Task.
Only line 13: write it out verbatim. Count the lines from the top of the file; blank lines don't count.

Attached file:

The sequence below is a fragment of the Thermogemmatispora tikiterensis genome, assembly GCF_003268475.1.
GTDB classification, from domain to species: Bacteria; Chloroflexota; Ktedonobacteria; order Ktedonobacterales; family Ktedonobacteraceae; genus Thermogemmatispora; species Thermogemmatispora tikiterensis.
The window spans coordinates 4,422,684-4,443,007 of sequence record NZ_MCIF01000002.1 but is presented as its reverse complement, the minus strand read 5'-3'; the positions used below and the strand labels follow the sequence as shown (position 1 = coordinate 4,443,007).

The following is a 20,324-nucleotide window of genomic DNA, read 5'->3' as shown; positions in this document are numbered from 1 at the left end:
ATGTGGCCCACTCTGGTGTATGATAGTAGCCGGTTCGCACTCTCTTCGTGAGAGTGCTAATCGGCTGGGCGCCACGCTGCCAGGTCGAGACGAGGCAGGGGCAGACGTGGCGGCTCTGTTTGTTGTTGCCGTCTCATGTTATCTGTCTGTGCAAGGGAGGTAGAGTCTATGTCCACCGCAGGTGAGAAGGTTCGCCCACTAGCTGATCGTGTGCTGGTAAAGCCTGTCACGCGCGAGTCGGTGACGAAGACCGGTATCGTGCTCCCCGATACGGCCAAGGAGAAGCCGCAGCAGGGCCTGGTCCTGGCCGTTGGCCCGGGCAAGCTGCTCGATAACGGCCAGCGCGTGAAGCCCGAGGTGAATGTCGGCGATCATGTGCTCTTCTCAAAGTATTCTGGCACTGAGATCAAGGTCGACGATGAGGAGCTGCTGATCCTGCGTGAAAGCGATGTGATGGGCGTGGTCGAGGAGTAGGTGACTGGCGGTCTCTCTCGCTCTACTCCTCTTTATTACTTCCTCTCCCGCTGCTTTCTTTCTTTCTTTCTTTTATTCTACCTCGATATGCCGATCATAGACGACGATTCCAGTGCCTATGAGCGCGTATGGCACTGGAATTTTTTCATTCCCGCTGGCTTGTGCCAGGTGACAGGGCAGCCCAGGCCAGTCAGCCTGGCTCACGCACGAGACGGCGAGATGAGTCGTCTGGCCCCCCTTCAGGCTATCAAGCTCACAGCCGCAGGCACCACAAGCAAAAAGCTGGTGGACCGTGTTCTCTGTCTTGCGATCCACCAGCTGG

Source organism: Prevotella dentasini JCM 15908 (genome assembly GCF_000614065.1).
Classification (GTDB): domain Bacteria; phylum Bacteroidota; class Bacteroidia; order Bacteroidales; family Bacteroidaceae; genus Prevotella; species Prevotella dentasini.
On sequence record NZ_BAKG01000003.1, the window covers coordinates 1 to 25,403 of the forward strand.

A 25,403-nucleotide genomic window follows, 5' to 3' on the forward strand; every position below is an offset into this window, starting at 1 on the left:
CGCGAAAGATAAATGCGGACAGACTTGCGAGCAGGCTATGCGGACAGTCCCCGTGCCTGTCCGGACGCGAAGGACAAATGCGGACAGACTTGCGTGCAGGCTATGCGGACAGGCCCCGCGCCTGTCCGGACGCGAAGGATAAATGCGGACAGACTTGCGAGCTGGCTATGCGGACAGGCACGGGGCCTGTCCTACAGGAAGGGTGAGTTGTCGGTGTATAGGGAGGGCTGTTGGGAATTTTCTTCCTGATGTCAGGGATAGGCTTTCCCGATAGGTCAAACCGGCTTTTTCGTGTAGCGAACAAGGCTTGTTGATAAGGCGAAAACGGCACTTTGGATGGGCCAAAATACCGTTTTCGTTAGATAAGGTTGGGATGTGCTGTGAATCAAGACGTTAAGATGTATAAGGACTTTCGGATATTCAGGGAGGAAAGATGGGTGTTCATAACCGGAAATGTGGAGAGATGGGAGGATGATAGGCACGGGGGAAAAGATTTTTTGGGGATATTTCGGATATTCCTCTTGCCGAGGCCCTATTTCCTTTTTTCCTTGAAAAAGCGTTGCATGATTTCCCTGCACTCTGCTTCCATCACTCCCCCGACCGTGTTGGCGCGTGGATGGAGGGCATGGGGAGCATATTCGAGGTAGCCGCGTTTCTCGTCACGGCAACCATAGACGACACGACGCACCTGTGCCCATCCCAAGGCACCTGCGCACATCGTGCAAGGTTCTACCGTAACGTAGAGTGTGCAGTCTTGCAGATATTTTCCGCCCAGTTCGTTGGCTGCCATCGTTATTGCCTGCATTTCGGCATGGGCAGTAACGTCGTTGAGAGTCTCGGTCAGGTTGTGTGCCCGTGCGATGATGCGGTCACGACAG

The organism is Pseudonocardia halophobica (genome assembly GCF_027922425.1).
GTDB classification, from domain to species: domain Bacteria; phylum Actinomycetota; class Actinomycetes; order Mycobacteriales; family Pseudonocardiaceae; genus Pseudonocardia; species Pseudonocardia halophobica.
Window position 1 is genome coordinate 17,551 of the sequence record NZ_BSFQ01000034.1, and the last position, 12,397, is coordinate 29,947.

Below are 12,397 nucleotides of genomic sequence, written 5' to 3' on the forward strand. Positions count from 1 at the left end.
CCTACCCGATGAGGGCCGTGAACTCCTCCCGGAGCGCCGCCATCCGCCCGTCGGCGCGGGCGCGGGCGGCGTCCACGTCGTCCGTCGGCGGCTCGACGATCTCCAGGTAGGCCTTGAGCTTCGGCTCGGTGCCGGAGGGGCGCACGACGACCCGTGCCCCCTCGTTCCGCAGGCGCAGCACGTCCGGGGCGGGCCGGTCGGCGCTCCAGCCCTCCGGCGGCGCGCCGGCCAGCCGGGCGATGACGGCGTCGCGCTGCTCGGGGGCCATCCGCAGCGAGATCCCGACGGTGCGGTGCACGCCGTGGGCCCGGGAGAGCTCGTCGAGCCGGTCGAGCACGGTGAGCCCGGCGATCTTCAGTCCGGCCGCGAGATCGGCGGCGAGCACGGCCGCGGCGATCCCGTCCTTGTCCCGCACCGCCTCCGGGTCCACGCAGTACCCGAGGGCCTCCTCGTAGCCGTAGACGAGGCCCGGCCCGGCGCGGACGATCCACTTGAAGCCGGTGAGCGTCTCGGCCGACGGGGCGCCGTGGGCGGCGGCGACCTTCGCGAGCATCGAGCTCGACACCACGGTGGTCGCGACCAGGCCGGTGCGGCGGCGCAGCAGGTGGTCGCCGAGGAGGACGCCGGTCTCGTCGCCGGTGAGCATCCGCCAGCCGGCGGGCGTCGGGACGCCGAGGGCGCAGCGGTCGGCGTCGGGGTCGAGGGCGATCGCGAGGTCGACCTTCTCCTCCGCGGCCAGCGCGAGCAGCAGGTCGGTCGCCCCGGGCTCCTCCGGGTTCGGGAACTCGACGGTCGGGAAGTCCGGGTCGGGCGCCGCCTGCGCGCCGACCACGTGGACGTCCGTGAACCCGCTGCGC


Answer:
Window position 1 is genome coordinate 17,551 of the sequence record NZ_BSFQ01000034.1, and the last position, 12,397, is coordinate 29,947.